We regret to pass on to you that a Firefighter from the Hilltop Volunteer Fire Company (McKean County, Keating Township, PA-south of the NY State line) was killed in the Line of Duty yesterday. The volunteer Firefighter’s death was the result of an accident involving a tanker truck at the Hilltop Volunteer Fire Company quarters. Initial reports are that the apparatus had returned to quarters from a detail and was backing in when the tragedy occurred. More specifics and details to follow.
An Irmo Fire Department ladder truck collided with a car Saturday afternoon at St. Andrews and Tram Roads in Lexington County.
The fire truck was enroute to a call on I-26 and had its lights and siren running at the time of the collision at 5:10 p.m., witnesses said.
The truck was heading east on St. Andrews Road. The Ford Taurus was heading south on Tram Road. The collision occured in the intersection, said Crpl Matt Southern of the South Carolina Highway Patrol.
Two people extracted from the car were taken to a local hospital, Southern said. Their conditions were not known.
The accident remains under investigation by the South Carolina Highway Patrol.
One fire truck was destroyed and another badly damaged during a blaze that burned through a 50-acre wheat field Friday afternoon.
The fire started just after 3 p.m., at a farm on Third Line in a rural area between Caledonia and Hagersville, said Haldimand County Fire Chief Rob Grimwood.
A farmer had been cutting hay, and that appeared to have ignited the field, Grimwood added.
By 7:15 p.m., firefighters had the blaze under control and were just dealing with hot spots.
No one was injured in the fire, which completely destroyed one pumper truck and significantly damaged a tanker truck, Grimwood said.
“As much as we’ve destroyed two trucks here, this is a big victory,” he said. “This was an incredibly large fire.”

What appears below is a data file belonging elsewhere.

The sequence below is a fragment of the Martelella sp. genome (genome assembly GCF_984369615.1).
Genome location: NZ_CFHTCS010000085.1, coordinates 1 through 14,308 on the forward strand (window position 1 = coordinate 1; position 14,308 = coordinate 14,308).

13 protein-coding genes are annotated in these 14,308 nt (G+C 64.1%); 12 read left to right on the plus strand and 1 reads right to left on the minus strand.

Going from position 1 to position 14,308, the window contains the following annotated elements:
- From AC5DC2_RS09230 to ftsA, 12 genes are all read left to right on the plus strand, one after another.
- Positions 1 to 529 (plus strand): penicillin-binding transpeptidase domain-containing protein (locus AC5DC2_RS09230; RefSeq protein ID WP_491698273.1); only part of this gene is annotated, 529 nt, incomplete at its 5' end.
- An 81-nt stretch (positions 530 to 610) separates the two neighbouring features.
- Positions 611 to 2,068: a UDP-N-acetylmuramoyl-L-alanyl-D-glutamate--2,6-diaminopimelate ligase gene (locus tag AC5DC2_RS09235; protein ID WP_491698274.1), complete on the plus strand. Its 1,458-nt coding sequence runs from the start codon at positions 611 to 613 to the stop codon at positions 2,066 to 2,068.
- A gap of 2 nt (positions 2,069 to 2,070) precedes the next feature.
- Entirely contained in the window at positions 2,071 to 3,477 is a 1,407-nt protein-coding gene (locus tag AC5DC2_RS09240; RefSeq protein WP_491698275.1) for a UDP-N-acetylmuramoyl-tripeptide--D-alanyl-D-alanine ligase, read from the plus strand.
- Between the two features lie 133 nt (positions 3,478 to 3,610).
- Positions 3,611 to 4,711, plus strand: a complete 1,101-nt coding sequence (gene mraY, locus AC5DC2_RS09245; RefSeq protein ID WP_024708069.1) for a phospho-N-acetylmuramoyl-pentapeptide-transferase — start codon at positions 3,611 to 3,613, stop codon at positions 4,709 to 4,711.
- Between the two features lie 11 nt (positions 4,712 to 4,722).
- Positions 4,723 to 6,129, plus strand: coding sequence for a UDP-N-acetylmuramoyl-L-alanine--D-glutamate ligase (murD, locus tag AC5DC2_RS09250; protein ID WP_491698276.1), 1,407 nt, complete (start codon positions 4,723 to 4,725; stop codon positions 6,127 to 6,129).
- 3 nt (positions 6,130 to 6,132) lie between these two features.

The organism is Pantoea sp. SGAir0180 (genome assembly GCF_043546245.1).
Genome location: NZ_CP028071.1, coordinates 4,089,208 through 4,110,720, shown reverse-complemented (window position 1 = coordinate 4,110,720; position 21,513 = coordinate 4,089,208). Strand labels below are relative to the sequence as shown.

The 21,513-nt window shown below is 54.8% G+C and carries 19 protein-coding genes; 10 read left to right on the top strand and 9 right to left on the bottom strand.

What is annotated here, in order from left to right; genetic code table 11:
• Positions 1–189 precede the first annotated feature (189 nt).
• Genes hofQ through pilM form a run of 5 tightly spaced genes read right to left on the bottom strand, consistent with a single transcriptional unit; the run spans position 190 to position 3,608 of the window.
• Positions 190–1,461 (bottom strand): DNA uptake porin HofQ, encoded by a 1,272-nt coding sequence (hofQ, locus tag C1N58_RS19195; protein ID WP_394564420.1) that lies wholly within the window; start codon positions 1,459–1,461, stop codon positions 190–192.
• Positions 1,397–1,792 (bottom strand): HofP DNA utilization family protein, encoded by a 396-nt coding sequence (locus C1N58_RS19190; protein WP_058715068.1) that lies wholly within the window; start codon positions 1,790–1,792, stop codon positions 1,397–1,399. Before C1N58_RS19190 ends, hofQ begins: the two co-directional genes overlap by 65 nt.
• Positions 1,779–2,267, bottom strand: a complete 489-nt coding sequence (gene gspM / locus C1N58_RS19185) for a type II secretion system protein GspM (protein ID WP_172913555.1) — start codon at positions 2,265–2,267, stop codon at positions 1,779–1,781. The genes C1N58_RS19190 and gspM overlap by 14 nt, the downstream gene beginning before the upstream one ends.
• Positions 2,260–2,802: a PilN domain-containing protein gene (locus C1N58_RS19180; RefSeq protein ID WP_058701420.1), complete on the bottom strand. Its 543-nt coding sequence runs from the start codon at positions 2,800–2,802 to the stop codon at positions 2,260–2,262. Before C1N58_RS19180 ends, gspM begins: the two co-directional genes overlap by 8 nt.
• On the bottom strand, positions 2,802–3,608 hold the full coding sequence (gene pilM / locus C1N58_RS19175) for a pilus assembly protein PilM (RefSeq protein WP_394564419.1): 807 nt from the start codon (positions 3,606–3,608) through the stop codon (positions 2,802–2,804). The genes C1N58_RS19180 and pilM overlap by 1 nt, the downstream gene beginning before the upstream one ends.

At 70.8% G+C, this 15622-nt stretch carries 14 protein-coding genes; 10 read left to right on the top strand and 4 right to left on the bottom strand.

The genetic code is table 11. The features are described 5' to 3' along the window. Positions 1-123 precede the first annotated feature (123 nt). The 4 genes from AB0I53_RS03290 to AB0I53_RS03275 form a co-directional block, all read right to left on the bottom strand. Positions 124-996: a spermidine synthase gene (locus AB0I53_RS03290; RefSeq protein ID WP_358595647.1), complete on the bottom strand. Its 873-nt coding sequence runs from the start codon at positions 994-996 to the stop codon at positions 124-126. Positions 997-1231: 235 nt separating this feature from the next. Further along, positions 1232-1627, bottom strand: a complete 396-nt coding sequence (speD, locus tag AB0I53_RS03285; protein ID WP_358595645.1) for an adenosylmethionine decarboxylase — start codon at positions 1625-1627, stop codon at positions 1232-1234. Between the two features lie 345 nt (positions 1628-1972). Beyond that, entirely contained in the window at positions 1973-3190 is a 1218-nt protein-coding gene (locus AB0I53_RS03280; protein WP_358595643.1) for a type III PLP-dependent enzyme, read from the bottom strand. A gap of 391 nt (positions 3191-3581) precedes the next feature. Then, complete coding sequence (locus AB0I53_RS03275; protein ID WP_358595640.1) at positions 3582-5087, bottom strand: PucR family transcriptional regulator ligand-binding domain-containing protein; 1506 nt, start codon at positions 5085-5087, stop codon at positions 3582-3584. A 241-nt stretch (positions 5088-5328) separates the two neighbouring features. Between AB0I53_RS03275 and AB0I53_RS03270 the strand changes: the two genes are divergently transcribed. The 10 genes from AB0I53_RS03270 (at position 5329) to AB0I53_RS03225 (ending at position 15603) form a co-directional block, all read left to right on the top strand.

Firefighters were able to contain the blaze so it didn’t spread to any surrounding structures.
Grimwood estimated the loss of the two vehicles at more than $500,000.
Winds shifted quickly and the trucks were set ablaze while they were being repositioned, Grimwood said.
This was the first time a fire truck had been destroyed during a blaze in Haldimand County, he added.
Five firefighters were taken to a hospital after they were involved in a crash on Interstate 25 on Thursday afternoon, the Colorado State Patrol said.
A U.S. Forest Service spokeswoman said they were on their way to the Hayden Pass Fire in Fremont County when their truck was involved in a chain-reaction incident with four other vehicles, including another fire truck. The spokeswoman said the firefighters are an interagency crew.
“We are thankful to report that the five firefighters only sustained minor injuries and are in good spirits,” acting regional forester Jacque Buchanan said.
All five were treated and released from Medical Center of the Rockies in Loveland. They spent the night in a hotel there and will go home to see their families on Friday.
The Colorado State Patrol said two fire trucks were traveling southbound around exit 250 near Berthoud when traffic quickly stopped. The fire truck slowed and the second fire truck swerved to the left.
A box truck behind the second fire truck swerved to the right and hit a flatbed truck. A semitrailer behind tried to stop but hit the right rear of the second fire truck.
The semitruck jackknifed and began leaking diesel fuel from the saddle tank. Hazardous materials crews were called out to clean up the diesel.
The Colorado Department of Transportation said the left lanes of I-25 going in both directions were closed during the crash investigation and cleanup.
No other injuries were reported.
A lump sum of $362,500 was awarded to family members of a man and his stepgrandson who were killed in a 2008 crash with a responding Massilon (OH) quint.
Ronald Anderson, 72, and 4-year-old Javarre Tate, were killed when their van was struck by that Massillon fire apparatus responding to a vehicle fire.
8 years ago, the Firefighters were responding to a call of a vehicle on fire when the fire apparatus, traveling thru an intersection struck the van driven by Mr. Anderson.
Anderson’s distant cousin, Firefighter Susan Toles, was driving the ladder truck that struck Anderson’s van and she was one of four firefighters who suffered minor injuries in the crash.
Attorneys for Anderson’s widow, Cynthia Anderson, had argued that the fire apparatus driver was traveling at excessive and unsafe speeds given the neighborhood and type of emergency. The city had argued that the crash was unavoidable because Anderson failed to yield to the oncoming firetruck at the intersection, which has a three-way stop and a flashing light. The rig that he collided with was the 2nd rig coming thru that intersection.
An obviously tragic event for all involved.